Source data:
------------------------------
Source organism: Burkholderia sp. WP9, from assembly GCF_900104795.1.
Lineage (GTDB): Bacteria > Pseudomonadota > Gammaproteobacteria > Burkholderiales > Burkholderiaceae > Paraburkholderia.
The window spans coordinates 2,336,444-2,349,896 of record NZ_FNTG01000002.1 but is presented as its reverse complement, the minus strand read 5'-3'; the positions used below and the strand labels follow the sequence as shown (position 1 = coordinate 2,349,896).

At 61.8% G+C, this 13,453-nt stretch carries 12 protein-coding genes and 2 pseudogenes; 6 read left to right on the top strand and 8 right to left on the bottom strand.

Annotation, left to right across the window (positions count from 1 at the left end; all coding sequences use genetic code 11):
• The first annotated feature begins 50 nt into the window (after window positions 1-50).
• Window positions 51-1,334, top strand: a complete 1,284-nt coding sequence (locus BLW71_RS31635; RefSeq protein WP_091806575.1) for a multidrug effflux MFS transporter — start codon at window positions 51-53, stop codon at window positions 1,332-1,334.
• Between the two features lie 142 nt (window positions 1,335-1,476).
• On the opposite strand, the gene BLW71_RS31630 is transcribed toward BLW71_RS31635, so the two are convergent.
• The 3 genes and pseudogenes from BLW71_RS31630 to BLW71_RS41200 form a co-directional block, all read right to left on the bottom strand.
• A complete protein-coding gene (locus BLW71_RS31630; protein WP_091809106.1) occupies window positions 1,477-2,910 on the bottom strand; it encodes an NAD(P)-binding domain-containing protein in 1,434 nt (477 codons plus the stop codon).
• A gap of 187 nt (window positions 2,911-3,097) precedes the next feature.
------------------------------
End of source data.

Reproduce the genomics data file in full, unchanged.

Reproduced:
Source organism: Burkholderia sp. WP9, from assembly GCF_900104795.1.
Lineage (GTDB): Bacteria > Pseudomonadota > Gammaproteobacteria > Burkholderiales > Burkholderiaceae > Paraburkholderia.
The window spans coordinates 2,336,444-2,349,896 of record NZ_FNTG01000002.1 but is presented as its reverse complement, the minus strand read 5'-3'; the positions used below and the strand labels follow the sequence as shown (position 1 = coordinate 2,349,896).

At 61.8% G+C, this 13,453-nt stretch carries 12 protein-coding genes and 2 pseudogenes; 6 read left to right on the top strand and 8 right to left on the bottom strand.

Annotation, left to right across the window (positions count from 1 at the left end; all coding sequences use genetic code 11):
• The first annotated feature begins 50 nt into the window (after window positions 1-50).
• Window positions 51-1,334, top strand: a complete 1,284-nt coding sequence (locus BLW71_RS31635; RefSeq protein WP_091806575.1) for a multidrug effflux MFS transporter — start codon at window positions 51-53, stop codon at window positions 1,332-1,334.
• Between the two features lie 142 nt (window positions 1,335-1,476).
• On the opposite strand, the gene BLW71_RS31630 is transcribed toward BLW71_RS31635, so the two are convergent.
• The 3 genes and pseudogenes from BLW71_RS31630 to BLW71_RS41200 form a co-directional block, all read right to left on the bottom strand.
• A complete protein-coding gene (locus BLW71_RS31630; protein WP_091809106.1) occupies window positions 1,477-2,910 on the bottom strand; it encodes an NAD(P)-binding domain-containing protein in 1,434 nt (477 codons plus the stop codon).
• A gap of 187 nt (window positions 2,911-3,097) precedes the next feature.